The fall TV season, with all its color and splendor and ill-conceived new premises, is descending upon us. Unfortunately, I’ll be missing out on most of it, with only a few furtively DVR-ed programs caught before bedtime.
And for this, I blame Dan Schneider, White Station High School class of ‘82.
Dan did this. Maybe not all by himself, but he is a big part of the reason I can’t watch TV with my kids. And as an American, I resent having this precious TV-watching time taken away from me.
Don’t look at me like that. He knows what he did. By producing shows like Drake and Josh and iCarly, Schneider nourished the cable-for-kids phenomenon until it became an amorphous blob of blindingly-colored sets, parentless pre-teens, and merchandisable wardrobes that are all but unwatchable to anyone with a driver’s license. If you think I’m overstating his influence, please note that he was called “the Norman Lear of children's television” in the dang New York Times. Schneider has made a nice profit on the theory that kids' programming should be relentlessly positive and unchallenging, and while that’s not so bad in a 30-minute segment or two, he and his ilk have now taken over multiple outlets, providing non-stop shows for the 6-to-12 set that are virtually indistinguishable from the Kidz Bop CD commercials littered in between.
If it were only a few cable channels that were affected, I might be able to live with this shift. But now, thanks to the idea Schneider has promulgated that kids’ TV is an entirely separate entity, the rest of television has gone in a decidedly child-unfriendly direction. There’s really no safe zone in the evening line-up anymore. Even if I turn on something as relatively benign as Modern Family, one of the few "domestic" comedies in prime-time, there’s still a good shot I’ll be awkwardly hoping my kids don’t catch the sub-plot about a father’s panic that his daughter’s lost her virginity.
“The following program contains subject matter that may be inappropriate for some viewers. Parental discretion advised.”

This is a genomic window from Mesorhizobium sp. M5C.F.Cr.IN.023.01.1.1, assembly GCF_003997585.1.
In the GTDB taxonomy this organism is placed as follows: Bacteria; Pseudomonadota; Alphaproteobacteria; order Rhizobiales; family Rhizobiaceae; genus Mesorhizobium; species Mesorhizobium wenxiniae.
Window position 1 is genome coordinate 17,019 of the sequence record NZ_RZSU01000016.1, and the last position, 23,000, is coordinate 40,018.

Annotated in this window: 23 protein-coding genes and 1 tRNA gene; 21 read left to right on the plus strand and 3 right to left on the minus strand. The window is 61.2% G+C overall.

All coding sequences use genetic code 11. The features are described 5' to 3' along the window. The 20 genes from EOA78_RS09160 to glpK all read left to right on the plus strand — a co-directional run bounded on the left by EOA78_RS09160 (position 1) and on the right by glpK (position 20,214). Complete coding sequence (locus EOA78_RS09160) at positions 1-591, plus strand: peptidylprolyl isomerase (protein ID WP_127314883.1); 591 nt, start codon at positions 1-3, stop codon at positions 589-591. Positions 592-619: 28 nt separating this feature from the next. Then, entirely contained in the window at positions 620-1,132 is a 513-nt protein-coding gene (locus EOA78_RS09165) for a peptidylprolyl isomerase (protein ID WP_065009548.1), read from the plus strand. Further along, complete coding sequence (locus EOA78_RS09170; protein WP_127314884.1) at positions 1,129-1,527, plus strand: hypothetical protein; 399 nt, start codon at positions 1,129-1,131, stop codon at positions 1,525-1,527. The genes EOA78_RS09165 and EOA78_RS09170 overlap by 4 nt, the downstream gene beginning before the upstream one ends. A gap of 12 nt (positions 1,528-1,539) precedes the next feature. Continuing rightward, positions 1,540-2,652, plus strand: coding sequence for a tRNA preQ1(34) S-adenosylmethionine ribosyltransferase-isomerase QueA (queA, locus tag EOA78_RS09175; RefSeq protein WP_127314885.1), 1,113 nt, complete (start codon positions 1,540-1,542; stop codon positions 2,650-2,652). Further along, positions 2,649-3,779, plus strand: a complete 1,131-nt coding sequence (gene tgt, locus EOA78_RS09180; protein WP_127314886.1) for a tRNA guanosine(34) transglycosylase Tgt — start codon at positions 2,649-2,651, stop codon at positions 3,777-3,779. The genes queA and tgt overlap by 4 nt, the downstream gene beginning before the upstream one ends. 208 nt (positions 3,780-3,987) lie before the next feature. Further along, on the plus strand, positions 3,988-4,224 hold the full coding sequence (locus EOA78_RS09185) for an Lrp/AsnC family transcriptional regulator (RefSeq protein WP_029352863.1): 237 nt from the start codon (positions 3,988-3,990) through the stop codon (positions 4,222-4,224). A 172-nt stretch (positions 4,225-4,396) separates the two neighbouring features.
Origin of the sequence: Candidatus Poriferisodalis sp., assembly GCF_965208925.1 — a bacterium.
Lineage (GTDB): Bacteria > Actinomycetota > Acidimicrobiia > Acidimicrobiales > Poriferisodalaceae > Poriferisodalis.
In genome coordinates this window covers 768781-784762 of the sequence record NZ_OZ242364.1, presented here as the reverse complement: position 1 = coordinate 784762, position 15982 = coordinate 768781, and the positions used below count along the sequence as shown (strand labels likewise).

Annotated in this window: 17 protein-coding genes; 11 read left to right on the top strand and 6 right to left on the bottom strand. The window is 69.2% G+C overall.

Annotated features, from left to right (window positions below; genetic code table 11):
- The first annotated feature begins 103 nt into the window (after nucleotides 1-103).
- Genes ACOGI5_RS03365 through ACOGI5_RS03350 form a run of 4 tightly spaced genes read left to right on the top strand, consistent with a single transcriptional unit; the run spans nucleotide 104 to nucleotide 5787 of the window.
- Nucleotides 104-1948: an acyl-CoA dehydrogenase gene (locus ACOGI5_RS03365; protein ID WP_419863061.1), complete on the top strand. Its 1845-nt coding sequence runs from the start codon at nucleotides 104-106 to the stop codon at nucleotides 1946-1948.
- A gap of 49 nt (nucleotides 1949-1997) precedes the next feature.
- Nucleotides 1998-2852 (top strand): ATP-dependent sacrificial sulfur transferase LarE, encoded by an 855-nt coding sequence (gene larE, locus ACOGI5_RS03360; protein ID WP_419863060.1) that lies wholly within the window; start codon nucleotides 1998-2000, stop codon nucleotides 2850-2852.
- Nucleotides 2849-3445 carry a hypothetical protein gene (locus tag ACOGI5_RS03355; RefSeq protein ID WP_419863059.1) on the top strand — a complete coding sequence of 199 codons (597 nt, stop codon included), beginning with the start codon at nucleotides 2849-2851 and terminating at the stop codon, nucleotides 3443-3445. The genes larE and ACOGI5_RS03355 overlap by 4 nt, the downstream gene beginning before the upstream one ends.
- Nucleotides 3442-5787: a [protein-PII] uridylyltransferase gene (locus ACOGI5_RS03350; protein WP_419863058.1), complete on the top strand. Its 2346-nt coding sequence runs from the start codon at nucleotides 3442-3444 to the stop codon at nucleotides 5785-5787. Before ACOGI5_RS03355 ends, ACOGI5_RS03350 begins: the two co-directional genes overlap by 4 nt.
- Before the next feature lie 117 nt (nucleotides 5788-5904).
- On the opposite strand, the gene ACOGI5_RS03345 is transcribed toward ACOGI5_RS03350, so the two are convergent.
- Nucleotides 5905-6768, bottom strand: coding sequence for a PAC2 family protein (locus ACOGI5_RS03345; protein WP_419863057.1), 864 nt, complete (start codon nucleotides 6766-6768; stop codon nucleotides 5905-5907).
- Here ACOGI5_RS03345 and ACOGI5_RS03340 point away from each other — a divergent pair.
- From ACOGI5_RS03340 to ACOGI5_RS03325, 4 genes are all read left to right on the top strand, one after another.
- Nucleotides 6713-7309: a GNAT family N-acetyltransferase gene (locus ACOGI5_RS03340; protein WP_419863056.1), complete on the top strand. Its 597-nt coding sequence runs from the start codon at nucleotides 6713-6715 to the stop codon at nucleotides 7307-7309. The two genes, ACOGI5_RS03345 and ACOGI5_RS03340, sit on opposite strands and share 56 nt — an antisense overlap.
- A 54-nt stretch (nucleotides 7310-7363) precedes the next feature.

If you see these words on your television today, you instantly scan the room to make sure no one under the age of 13 is about to see what’s coming, because there’s a good chance it’s a home video of a crossbow accident or a T-and-A-enhanced love scene or Louis C.K. talking about … well, anything. The standard of appropriateness has been dropped so low that if something is under it, you certainly don’t want kids crawling around down there.
But back in the innocent 1980s, a parental warning meant that this was A Very Special Episode of a normally family-friendly show, one that would spark conversation with an uncharacteristically heavy theme. In this way, everything from drug use to child abuse was broached in what were, I admit, somewhat simplistic and candy-coated ways (oh, alcoholic-uncle Tom Hanks, put down the vanilla extract!), but to a kid at the time, still came through as powerful. Just say “Dudley in the basement” to a Gen X-er and you’ll witness an involuntary shudder.
Maybe there’d even be an episode about losing one’s virginity (such as, say, the ninth season Facts of Life episode called “Natalie,” which my mental-YouTube called up without a glitch), but by handling the topic with a little gravity, young viewers were made to understand that this was an Issue, not a punchline. And it wasn’t just sit-coms crossing these lines. I swear to you that I learned about sex because I came to my mom with questions after watching an episode of Fat Albert about STDs.
I know, I know. Kids are more worldly than ever before, but I still think they deserve to be eased into some topics. The complete dichotomy between the squeaky-clean worlds of tween fantasy and the overtly adult content of mainstream networks is jarring. The irony is that Dan Schneider’s career started on a show like Head of the Class, one of the last youth-ensemble sit-coms that wasn’t intended for a youth-only audience, one where the lead adult was a fully-formed character and not just a blundering comic foil. A show about gifted kids who saw both sides of the “being different” coin, not just the one with EVERYBODY LOOK AT ME AND MY FABULOUS HAIR engraved on it.
Being a kid isn’t easy. It’s weird and confusing. Television should be an escape, of course, but it has the potential to be a guide, too. Not just for kids, but for adults trying to figure out how to have some of those hard conversations. Or, in some cases, any conversations at all. Kid-friendly TV shouldn’t replace parents, so it sure would be nice if it didn’t repel them from the room, either.